As a guest post on this blog recently explored, and as I’ve also noted previously, the higher education scene is not necessarily one of good practice in relation to gender equality. Women make up an increasingly large proportion of the academic community overall, but are still seriously under-represented in senior positions.
However it is not just employment practices in universities that deserve scrutiny, but also governance. In the review of Scottish higher education governance that I chaired in 2011-12, we found that women were not well represented on governing bodies, and as a result we made the following recommendation:
‘The panel therefore recommends that each governing body should be required to ensure (over a specified transition period) that at least 40 per cent of the membership is female. Each governing body should also ensure that the membership reflects the principles of equality and diversity more generally, reflecting the diversity of the wider society.’
This was picked up in the Code of Good Governance issued by the Committee of Scottish Chairs in July 2013, which included a wider principle of respect for equality and diversity, and a specific reference to equality goals for the independent membership of governing bodies:
‘The governing body, having due regard to applicable law, shall establish appropriate goals and policies in regard to the balance of its independent members in terms of equality and diversity.’
The chairs have now extended this commitment in a policy statement issued this month, with the following commitment:
‘[The chairs of governing bodies] will aim to achieve, on a timescale which may vary according to the circumstances of each Institution, a minimum of 40 percent of each gender among the independent members of the governing body; and will measure success by the extent to which this has been achieved for the sector by 2018.’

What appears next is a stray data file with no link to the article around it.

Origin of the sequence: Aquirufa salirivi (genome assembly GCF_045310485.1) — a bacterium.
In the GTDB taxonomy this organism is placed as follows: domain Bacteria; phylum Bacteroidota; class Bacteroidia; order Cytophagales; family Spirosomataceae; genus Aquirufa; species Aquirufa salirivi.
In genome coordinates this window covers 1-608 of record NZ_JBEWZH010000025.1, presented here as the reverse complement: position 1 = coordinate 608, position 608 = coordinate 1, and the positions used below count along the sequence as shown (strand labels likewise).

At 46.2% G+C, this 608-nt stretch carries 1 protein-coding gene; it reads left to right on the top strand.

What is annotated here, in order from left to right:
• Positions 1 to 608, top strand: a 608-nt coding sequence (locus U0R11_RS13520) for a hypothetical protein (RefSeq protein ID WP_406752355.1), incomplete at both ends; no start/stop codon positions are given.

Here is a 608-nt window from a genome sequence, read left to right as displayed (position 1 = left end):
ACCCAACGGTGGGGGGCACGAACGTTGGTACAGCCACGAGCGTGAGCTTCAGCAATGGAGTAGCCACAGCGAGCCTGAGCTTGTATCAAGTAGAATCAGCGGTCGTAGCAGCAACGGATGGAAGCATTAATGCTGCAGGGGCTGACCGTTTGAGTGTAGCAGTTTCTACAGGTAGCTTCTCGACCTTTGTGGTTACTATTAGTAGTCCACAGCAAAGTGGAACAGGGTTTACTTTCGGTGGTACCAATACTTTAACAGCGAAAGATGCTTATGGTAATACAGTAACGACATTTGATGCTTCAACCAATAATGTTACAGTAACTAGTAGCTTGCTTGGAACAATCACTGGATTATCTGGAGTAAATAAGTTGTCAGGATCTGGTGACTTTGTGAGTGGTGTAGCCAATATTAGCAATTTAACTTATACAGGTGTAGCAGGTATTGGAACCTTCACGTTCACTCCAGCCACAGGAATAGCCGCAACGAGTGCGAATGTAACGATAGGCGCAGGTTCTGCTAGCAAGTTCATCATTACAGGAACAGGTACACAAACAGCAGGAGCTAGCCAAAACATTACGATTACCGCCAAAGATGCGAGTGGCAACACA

The commitment does not cover members elected by staff or students or nominated by external stakeholders, though these are encouraged to address the diversity commitment also.
How significant is this as an issue? I am pleased to say that since we assessed Scottish governing bodies in 2011 there has been some improvement. Most university governing bodies now have 30 per cent or more women members. The best in class is the University of Edinburgh, 51 per cent of whose Court members are women. A number of governing bodies (including my own) now have women chairs (of whom there were none previously). Scotland may be fact be out-performing other systems in these islands. A significant number of English universities score below 25 per cent, and most of the better performers are in the 30-35 per cent range. The same is true of Ireland, with Trinity College Dublin however managing 41 per cent (in what is largely an internal membership). The National University of Ireland Galway (NUIG), which recently has been in the spotlight for gender equality reasons, has a governing body 36 per cent of whose members are women.
Of course gender (and indeed diversity more generally) is not the only criterion to apply, but it is important, if we want to say with any credibility that universities are representative of the wider population and its aspirations, that governing bodies reflect this understanding. There is still some way to go, but there has been progress.
Furthermore, notwithstanding the criticism that the university establishments have tended to direct at my governance review, it is gratifying to see that we have had a perceptible impact.